First tests

A project log for 80W HiFi Audio Amplifer

Nice amplifier

peroPero 02/20/2019 at 09:540 Comments

I assembled the Amplifier board up to the power stage. Why? Before plugging high current in, I wanted to make sure that circuit is stable and nothing will burn when I power it on. I found a bench power supply that can deliver +/-30V (Rigol, two channels, forgot the model name), a function generator (also Rigol) and an oscilloscope (you're right, a Rigol one).

Before plugging a sine wave at the input, I needed to check DC situation. Are there any shorts? Are the current mirrors working as they should? Is Darlington overheating or something? Luckily, all was fine. Joking, it wasn't. As someone pointed out in comments, I reversed Q9 collector and emitter in the schematics as well as in the layout, which made a current source for VA inoperative. Somehow it mirrored into the current source for Diff Pair which also didn't provide current as it should.

Fortunately, TH components are relatively easy to perform surgery on, so I managed to swap the pins (it wasn't enough to flip the transistor, some trace cuts were needed). Afterwards, everything was fine. Currents were 4mA and 6mA on each CS branch, and Diff Pair equally took 2 mA each. So, that was nice. I also measured 100mV input offset, what is within the expected range.

To check the dynamics of the amplifier, I needed to close the feedback loop somehow. Because the output stage was not populated on the board, I shorted collector of Q11 to the R11, thus providing a feedback from the output. This makes sense, since the output of Q11 is actual output voltage of the Amplifier - the power stage doesn't change the voltage gain.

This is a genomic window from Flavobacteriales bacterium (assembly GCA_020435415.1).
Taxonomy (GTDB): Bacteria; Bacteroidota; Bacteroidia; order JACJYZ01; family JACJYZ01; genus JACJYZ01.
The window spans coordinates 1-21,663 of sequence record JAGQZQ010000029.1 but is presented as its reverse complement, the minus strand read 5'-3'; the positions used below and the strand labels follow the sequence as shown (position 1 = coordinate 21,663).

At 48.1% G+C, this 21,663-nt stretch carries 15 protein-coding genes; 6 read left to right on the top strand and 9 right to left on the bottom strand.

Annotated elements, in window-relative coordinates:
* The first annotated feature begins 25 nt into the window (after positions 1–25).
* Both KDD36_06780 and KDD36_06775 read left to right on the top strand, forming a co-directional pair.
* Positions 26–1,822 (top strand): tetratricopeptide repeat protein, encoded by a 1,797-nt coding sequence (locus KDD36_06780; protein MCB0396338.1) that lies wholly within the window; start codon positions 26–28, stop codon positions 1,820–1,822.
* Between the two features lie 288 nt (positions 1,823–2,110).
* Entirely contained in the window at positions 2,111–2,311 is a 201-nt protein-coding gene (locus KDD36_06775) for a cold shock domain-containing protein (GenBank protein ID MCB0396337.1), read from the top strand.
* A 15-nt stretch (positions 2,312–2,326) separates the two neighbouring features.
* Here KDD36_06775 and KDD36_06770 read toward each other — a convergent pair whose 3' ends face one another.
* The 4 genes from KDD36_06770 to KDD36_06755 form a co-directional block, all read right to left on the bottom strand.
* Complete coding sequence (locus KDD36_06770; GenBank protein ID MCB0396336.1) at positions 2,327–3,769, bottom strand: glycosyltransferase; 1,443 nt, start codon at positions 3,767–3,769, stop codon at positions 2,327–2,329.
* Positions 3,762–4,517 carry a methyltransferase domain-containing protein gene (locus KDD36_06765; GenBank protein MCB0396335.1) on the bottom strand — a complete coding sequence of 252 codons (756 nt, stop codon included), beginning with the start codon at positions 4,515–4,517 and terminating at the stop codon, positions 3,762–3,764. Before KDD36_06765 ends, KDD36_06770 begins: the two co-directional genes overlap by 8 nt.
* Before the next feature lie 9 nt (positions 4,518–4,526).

Feeding a 1Vpp sine signal to the input gives a 30Vpp output. Just as expected with the voltage gain of 30 dB.

Beautiful sine wave. I also took a look at FFT, since Rigol scope is powerful enough to crunch the numbers.

The peak at 1kHz is around 20dBV. Does it make sense? 30Vpp has 10.6V rms. This corresponds to the 20dBV, so, it's all ok. Apparently there is 40dB free range between the basic signal and 3rd harmonic. I don't know if that's too much or I drove my input signal a bit too hard.

Similar happens for a 10 kHz input signal. And any other audio frequency I've tried. I think it's safe to say that amplifier's stable and it works as expected.